The Supreme Court has an immigration disaster on its hands
- He stunned many by casting a decisive vote to uphold the Affordable Care Act in 2012, and in the most recent term, Roberts sided with four liberal justices to block the Trump administration's effort to add a citizenship question to the census in the absence of a legitimate explanation of reasons from the White House.
- Kevin, Germany: As part of Epstein's nonprosecution agreement in Florida, federal prosecutors agreed not to charge certain co-conspirators.
- Scott, Texas: Regarding the Southern District's investigation of Epstein and his associates, what happens if prosecutors find evidence of other unrelated crimes?
- Or, if the unrelated conduct did violate federal law but happened in a different district, the Southern District can refer the case to the appropriate US attorney's office.
Trump cements stance on wide-ranging background checks in call with NRA boss
- Washington (CNN) - A sustained effort from National Rifle Association officials, Republican lawmakers and conservative allies helped cement President Donald Trump's decision to abandon his previous calls for tougher background checks in the wake of recent mass shootings, sources tell CNN.
- NRA officials, Republican lawmakers and conservative allies together strategized ways to change the President's mind over strengthening background checks.
- Trump, however, has maintained his support for passing so-called "red flag" laws -- which allow those who have seen warning signs to seek a court order to intervene and temporarily prevent someone who is in crisis from having access to a firearm -- and a source familiar with the ongoing gun control discussions has told CNN the view is such action is more doable in the short term.
US drone shot down over Yemen
- Washington (CNN) - A US MQ-9 drone was shot down over Yemen on Tuesday by a surface-to-air missile, a US official tells CNN.
- The US believes the missile was provided to Houthi rebels by Iran, said the official, who added that it was not immediately clear if the drone was being operated by the US military or the intelligence community.
- The official said the Trump administration will publicly call out Iran for the incident, which was first reported by Reuters.
- Houthi rebels claimed its air defenses shot down the drone south of Yemen's capital, Sanaa.
- The downing of a US drone by Iran in June nearly led to a US military strike, with President Donald Trump calling off the attack minutes before it was to take place due to what he said would have been a high death toll.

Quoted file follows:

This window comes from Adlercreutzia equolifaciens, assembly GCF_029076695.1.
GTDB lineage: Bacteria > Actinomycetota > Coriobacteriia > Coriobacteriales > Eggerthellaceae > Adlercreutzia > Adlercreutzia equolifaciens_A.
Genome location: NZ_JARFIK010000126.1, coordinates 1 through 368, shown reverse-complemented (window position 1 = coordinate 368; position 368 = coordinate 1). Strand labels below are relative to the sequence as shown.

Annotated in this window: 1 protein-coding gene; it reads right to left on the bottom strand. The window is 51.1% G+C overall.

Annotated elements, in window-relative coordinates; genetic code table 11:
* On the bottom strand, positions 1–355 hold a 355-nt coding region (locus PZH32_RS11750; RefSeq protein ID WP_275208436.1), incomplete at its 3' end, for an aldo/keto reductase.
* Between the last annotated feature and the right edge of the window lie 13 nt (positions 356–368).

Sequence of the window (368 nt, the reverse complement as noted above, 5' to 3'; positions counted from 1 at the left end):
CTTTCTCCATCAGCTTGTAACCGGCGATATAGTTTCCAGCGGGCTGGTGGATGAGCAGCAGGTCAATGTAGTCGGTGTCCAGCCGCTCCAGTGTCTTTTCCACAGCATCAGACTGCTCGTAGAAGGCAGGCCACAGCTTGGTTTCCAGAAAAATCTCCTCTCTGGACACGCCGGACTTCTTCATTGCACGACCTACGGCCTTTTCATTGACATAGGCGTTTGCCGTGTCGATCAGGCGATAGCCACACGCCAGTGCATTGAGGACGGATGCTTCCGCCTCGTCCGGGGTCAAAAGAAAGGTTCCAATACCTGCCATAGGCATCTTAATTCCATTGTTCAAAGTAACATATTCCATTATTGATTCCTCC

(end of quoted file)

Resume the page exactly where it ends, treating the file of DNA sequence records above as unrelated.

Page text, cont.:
Trump appeared to misunderstand the definition of a recession while arguing that the US having one is a price worth paying
- Speaking to reporters at the White House during a visit by Romanian President Klaus Iohannis, Trump was asked about fears that the US economy could be driven towards a recession, in part by his trade war with China.
- That means a minimum of six months contraction before a country is considered to be in a recession.
- Trump's seemingly misguided comments about a possible recession came alongside growing fears that the US economy is headed for a substantial downturn.
- Inversions of the yield curve are generally seen as a sign of a recession or economic slowdown in the near future.
- Trump himself is reportedly worried about a looming recession, with The New York Times reporting on Monday that he is considering scrapping some of his signature tariffs on China as a means of insulating the economy.
Public's view on the economy dips for the first time in Trump's presidency
- The 65% of Americans who now say economic conditions are good represent a 5-point drop from the May CNN/SSRS poll.
- The President's approval rating for handling race relations has dropped 7 percentage points since April.
- Trump's approval rating for handling gun policy remains low in the wake of mass shootings in El Paso, Texas, and Dayton, Ohio.
- Around a third of Americans (36%) approve of how Trump is handling gun policy, the same as his rating in March of last year, after the shooting in Parkland, Florida.
- Three in five Americans favor stricter gun control laws (60%), down since polling conducted shortly after the 2018 mass shooting at Stoneman Douglas High School (70%), but up compared with polling after the 2017 mass shooting in Las Vegas (52%) and the 2016 mass shooting at a nightclub in Orlando (55%).
- Almost nine in 10 Democrats favor stricter gun control laws (85%), along with 58% of independents, but just 39% of Republicans agree.
Trump said it doesn't matter if the US has a recession because the trade war is more important
- US President Donald Trump on Tuesday described the prospect of the US falling into recession as "irrelevant," and defended his decision to wage a trade war with China.